in: News & Features

December 17, 2011

BSO Announces Replacements for Conductor Chailly

by

The players of the Boston Symphony Orchestra will be performing without a conductor for the first half of the subscription series concerts running between January 19 and January 24. This is a first, we believe. Due to the cancellation of the indisposed Riccardo Chailly and necessary program changes, sections of the orchestra will be showcasing their abilities to perform as chamber musicians sans leader.

Aaron Copland’s Fanfare for the Common Man and “Procession du Vendredi-saint (“Good Friday Procession”) from French composer Henri Tomasi’s Fanfares liturgiques will be essayed by the brass and percussion players, then Richard Strauss’s Serenade in E-flat, op. 7, will be played by the winds; and the first half will conclude with Tchaikovsky’s Serenade in C for Strings, op. 48.

The second half of the concert will present the originally scheduled The Rite of Spring by Stravinsky under the direction of Giancarlo Guerrero. He made his BSO debut at Tanglewood on August 22, 2010 and debuts in the BSO subscription series with these performances. Guerrero is now in his third season as music director of the Nashville Symphony Orchestra. In autumn 2011, he also began his role as principal guest conductor of the Cleveland Orchestra Miami Residency. A full biography of the young conductor is here.

In the second set of subscription concerts that Chailly was to have conducted, Bramwell Tovey will lead the orchestra.  The January 26-31 program will go on as planned, with one work, Mendelssohn’s Lobgesang (Hymn of Praise), for soloists, chorus, and orchestra, featuring sopranos Carolyn Sampson and Camilla Tilling, tenor Mark Padmore, and the Tanglewood Festival Chorus.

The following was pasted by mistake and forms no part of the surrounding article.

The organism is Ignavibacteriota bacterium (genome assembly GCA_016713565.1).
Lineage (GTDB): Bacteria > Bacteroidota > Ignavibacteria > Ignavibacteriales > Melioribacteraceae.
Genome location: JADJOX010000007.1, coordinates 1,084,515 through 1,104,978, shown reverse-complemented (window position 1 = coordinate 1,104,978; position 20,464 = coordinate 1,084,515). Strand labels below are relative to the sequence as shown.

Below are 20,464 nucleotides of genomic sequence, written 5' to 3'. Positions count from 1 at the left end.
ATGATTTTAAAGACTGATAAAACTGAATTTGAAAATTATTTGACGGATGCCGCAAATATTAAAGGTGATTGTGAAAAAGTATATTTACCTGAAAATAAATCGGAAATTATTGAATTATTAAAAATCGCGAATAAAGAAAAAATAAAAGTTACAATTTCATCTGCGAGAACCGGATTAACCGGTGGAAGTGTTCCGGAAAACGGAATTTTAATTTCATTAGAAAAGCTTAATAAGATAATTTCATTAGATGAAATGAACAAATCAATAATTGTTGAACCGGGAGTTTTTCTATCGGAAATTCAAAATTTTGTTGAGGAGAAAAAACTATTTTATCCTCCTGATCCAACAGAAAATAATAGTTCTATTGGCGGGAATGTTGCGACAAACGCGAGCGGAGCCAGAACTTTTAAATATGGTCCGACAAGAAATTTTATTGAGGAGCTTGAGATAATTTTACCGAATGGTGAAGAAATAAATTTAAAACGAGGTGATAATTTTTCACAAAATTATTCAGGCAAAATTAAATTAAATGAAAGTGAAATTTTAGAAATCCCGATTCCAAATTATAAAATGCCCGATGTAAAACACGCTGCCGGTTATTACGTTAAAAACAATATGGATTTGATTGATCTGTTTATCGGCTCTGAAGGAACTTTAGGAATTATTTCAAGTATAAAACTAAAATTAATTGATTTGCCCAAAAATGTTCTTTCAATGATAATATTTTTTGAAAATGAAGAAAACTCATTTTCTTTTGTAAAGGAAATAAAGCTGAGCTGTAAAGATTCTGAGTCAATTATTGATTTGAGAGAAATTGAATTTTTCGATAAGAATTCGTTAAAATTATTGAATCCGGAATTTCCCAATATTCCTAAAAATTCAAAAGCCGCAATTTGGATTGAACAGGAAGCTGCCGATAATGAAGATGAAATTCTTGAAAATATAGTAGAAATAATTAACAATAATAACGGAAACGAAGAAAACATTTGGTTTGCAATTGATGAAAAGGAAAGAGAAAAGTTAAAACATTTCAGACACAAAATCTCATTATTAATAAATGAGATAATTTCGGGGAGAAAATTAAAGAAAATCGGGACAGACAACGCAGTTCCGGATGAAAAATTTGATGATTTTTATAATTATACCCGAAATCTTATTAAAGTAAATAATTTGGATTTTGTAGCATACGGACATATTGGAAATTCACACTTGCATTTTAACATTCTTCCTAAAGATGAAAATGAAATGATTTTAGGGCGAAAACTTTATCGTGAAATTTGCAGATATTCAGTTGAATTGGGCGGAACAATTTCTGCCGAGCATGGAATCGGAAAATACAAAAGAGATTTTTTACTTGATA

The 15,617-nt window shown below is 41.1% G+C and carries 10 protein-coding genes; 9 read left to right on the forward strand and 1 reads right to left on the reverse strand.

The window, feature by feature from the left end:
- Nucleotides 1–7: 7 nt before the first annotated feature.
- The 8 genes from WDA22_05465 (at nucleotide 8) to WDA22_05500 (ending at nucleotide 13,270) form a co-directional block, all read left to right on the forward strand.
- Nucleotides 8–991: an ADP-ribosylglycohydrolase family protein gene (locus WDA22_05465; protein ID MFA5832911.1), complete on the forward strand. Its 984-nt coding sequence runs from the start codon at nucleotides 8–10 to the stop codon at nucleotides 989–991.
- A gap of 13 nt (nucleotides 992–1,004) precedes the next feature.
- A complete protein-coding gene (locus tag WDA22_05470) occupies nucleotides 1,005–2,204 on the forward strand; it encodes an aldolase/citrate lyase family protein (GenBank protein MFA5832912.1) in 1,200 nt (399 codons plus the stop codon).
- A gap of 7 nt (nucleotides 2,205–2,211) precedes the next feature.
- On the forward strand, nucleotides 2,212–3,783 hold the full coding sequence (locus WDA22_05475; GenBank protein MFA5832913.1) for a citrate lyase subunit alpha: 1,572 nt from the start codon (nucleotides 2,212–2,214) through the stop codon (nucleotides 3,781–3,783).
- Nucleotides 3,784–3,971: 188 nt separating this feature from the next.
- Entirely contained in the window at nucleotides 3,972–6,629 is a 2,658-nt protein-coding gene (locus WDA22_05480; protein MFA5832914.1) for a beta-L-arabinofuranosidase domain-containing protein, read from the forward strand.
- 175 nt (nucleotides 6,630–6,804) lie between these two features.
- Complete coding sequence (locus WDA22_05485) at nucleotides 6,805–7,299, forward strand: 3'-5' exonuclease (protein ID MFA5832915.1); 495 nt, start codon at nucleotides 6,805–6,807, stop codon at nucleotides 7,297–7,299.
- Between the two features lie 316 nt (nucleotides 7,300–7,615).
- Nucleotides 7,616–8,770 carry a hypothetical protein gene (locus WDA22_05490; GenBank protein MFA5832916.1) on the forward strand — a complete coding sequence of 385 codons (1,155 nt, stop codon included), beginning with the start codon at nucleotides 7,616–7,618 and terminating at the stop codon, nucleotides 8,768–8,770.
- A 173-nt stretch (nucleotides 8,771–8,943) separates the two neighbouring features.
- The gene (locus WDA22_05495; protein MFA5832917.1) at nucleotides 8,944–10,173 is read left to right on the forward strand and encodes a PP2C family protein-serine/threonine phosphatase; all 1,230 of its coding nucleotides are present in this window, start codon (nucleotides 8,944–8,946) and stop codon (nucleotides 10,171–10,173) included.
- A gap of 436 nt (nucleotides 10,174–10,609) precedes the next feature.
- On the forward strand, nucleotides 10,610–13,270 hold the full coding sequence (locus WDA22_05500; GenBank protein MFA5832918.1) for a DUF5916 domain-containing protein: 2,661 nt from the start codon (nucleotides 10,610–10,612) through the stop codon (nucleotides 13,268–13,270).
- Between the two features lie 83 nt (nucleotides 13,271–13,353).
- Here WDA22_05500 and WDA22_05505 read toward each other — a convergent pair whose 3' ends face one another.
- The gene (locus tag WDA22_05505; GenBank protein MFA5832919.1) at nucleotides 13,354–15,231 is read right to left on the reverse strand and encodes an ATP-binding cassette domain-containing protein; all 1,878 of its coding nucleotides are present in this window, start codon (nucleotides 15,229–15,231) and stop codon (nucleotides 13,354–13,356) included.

Bramwell Tovey made his BSO debut in Tanglewood last summer in a concert performance of George Gershwin’s Porgy and Bess. He also makes his BSO subscription series debut with these performances. His tenures as music director with the Vancouver Symphony, Luxembourg Philharmonic and Winnipeg Symphony Orchestras have been praised for his expertise in operatic, choral, British and contemporary repertoire. His complete bio is here.

10 Comments

  1. Was neither of the assistant conductors available to conduct January 19-24? Shouldn’t at least one of them have had the dates clear on his calendar? Wouldn’t it be quite a slap in the face for management to consider them incompetent to fill in?

    But, failing that, couldn’t Maestro Guerrero have conducted the originally programmed first half?

    Strange, strange.

    That said, it should be interesting to hear the second Copland piece and the Tomasi. Too bad they had to parade out the warhorses to begin and end the leaderless portion.

    Getting Tovey for the Mendelssohn seems like a good move.

    Comment by Joe Whipple — December 17, 2011 at 1:05 pm

  2. Oops! I misread the article. I see that there is only one Copland piece: the warhorse. So what I’m looking forward to is the Tomasi, and to a lesser degree, the Strauss.

    Comment by Joe Whipple — December 17, 2011 at 1:10 pm

  3. Typical BSO ..hopeless management on every possible level…musical and just plain common sense.

    The “new” website is a non-user friendly disgrace and half the time it’s off-line.  Giving up a busy check room
    for an extra coffee bar with absolutely no room for patrons to even put a cup down..there is a real coffee bar with
    plenty of seating 50 feet away!  A total lack of any business acumen is evident. 

    Perhaps the BSO officials were chosen by WGBH!

    Yes, Joe… Maestro Guerrero should have conducted the originally programmed first half?

    Or.. why wasn’t Guerrero given the opportunity to choose his own program?